Of the approximately 2,000 companies listed on the ASX, just over 1,400 — or 70% — are below $200 million in market capitalisation. Approximately 60% of these 1,400 stocks have a market capitalisation below $50 million (at time of writing).
But while small-caps comprise the majority of the ASX, it is the bigger names that get most of the market’s attention. Names like BHP Billiton, Telstra, Commonwealth Bank, Woolworths, Wesfarmers — the list is long.
These big companies are popular with most investors. And, in a good year, they can see strong gains, sometimes between 20% and 30%.
But what the average investor might not realise is that some of the most exciting, interesting, and world-leading stocks with the potential for large returns are frequently found more often in the speculative small-cap sector.
ASX small-cap stocks
First, what are small-cap stocks?
They are all those companies that sit outside of the largest 100 on the ASX by market capitalisation.
The S&P/ASX Small Ordinaries Index represents the smaller constituents of the S&P/ASX300 Index. It is this index that is used as a benchmark for Australian small-cap stocks.
Companies in this index generally have a market cap of $100 million to $2 billion.
The small-cap space has more stocks to choose from but significantly less analyst coverage and lower institutional ownership.
This may sound unpromising for some, but it is precisely this that can make small-caps exciting opportunities.
One of the reasons is market inefficiencies caused by low analyst and media coverage create mispricing opportunities.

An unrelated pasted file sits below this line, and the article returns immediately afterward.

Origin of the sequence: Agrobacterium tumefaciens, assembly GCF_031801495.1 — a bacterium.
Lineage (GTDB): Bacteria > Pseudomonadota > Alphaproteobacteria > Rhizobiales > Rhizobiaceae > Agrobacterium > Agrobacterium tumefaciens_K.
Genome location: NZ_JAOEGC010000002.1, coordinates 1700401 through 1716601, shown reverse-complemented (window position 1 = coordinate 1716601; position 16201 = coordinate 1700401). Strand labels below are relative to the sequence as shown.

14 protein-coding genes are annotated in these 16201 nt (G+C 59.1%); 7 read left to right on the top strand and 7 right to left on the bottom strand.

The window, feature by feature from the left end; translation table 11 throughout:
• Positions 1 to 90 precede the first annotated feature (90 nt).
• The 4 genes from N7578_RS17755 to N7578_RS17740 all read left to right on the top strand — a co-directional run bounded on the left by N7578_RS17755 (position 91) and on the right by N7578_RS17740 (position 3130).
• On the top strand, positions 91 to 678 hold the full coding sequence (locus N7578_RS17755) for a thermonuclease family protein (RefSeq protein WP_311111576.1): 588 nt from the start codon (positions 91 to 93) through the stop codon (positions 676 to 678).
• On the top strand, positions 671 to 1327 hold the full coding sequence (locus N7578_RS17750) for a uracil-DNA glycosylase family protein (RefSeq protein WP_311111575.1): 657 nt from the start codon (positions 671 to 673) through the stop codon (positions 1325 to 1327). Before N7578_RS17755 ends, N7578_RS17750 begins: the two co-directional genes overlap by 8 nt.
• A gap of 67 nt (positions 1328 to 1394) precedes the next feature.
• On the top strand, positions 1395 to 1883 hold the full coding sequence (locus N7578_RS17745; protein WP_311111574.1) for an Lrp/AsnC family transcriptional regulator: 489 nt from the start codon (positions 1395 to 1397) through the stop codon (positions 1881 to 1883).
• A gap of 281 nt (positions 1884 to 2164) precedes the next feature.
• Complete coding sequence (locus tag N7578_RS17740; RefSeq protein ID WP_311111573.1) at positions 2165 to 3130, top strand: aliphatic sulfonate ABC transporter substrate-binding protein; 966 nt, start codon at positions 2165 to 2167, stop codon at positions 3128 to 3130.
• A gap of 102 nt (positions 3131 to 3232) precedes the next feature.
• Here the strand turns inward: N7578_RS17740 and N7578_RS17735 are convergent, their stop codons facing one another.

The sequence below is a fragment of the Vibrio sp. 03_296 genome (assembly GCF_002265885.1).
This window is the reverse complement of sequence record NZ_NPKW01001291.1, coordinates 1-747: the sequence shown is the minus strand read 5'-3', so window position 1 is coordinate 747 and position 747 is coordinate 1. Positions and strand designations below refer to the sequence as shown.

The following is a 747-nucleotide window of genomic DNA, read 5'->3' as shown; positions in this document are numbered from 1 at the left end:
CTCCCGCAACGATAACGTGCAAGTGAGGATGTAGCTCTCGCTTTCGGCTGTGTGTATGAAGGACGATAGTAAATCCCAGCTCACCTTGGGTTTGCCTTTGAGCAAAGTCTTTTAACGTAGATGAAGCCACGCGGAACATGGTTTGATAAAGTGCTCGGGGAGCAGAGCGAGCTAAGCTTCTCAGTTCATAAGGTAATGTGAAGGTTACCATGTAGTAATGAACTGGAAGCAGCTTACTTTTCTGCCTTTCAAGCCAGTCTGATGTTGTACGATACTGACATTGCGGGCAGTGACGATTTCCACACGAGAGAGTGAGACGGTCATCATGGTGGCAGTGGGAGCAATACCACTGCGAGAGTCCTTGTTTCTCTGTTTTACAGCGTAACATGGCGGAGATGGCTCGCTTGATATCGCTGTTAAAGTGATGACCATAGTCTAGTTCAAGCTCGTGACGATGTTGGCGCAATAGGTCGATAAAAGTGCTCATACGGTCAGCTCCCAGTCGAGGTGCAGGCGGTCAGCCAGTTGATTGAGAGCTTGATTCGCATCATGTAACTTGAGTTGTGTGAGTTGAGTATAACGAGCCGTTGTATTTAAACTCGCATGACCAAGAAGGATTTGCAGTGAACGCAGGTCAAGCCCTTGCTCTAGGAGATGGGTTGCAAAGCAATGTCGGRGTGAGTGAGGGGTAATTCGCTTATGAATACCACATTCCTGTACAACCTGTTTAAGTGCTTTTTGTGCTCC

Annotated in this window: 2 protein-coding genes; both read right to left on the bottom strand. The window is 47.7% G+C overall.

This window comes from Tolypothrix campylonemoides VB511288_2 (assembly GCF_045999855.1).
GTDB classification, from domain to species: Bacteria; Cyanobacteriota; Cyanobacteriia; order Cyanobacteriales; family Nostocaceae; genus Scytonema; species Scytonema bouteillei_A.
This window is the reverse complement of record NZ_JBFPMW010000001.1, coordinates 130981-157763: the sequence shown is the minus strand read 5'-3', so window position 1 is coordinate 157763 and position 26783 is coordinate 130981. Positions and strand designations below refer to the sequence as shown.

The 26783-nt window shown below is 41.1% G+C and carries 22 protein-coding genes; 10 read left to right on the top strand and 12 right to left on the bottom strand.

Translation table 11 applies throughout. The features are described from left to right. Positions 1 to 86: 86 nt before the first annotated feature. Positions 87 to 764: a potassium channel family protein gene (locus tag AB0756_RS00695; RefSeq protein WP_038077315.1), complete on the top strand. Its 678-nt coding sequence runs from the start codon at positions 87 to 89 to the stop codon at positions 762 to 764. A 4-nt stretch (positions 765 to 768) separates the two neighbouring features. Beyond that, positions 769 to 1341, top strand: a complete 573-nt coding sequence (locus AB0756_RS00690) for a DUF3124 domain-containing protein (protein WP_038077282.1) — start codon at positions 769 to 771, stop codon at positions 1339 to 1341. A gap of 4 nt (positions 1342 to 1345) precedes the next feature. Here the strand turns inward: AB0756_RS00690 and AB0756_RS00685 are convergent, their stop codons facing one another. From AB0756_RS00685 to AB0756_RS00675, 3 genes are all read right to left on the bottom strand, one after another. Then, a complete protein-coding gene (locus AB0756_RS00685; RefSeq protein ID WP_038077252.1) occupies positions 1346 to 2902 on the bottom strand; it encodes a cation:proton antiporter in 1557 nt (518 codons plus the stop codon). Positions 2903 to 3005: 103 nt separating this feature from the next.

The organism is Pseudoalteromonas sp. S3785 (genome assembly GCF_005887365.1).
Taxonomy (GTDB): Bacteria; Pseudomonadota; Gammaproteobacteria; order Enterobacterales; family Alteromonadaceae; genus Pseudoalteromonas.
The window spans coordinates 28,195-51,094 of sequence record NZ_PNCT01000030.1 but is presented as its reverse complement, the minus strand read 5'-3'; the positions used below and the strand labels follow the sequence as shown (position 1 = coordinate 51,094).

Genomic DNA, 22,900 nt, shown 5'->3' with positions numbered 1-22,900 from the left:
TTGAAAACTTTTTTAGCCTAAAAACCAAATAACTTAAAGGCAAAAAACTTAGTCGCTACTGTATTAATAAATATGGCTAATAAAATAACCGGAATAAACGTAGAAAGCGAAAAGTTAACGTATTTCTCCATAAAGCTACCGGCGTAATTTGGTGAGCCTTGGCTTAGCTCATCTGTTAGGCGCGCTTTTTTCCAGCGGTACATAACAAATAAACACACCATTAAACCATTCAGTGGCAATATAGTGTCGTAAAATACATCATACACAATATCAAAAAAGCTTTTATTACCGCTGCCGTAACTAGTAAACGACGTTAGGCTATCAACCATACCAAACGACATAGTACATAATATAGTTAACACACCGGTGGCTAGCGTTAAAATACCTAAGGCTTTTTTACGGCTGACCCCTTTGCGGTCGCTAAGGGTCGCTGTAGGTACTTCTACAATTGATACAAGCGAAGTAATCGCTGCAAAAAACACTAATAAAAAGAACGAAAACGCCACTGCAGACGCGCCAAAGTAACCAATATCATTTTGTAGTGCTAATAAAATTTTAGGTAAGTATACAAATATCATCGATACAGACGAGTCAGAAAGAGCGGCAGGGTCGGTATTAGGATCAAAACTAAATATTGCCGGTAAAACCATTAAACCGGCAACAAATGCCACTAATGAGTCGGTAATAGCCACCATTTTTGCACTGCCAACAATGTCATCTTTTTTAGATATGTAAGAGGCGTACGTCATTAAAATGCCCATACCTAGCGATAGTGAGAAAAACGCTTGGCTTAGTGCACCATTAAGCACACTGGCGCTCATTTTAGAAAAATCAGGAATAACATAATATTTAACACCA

Small-cap stocks are largely misunderstood and underappreciated, and some can present great total return opportunity for discerning long-term speculators.
As there is less media and broker coverage, and competing investor attention in the sector, there can be a greater reward for investors’ own research, skill, and effort.
Are the most exciting ASX stocks small-cap stocks?
If one looks at ASX stocks worth less than $500 million, they can find some of the most exciting stocks in the world.
These small-cap stocks hold lots of potential because they can have plenty of runway left. Some small-caps can see price rises in excess of 100%, 200%, 500%, and sometimes even more than 1,000%. But it’s a high-risk, high-reward sector. You can just as easily lose some or all of your investment.
What are examples of small-cap stocks?
Take BrainChip Holdings Ltd [ASX:BRN] — an edge AI applications developer, for instance. BrainChip was trading for 8 cents in June 2020 before jumping to 76 cents in September 2020, a gain of 800%.
It is also an example of what is called a multibagger stock — a stock that gains over 100%.
Or take, for instance, another multibagger — Novonix Ltd [ASX:NVX], a battery materials and technology company. It gained over 750% from May 2020 to October 2020.
And while not all small-caps rise like these mentioned, such gains are possible because small-cap stocks can make one big deal, or sign one crucial agreement, or surprise the market with one big announcement — and see the value of their company skyrocket virtually overnight.
That could turn a stock worth a few cents into one worth a few dollars in a short space of time. And it could supercharge an investment portfolio in a way that almost no large company can.
Are small-cap stocks risky?
Yes, small-cap stocks are very high risk.
Because of their size, small-caps are extremely volatile and can have big price swings daily. And while this volatility is what can deliver such lucrative returns in small-caps, it can also just as easily deliver huge losses.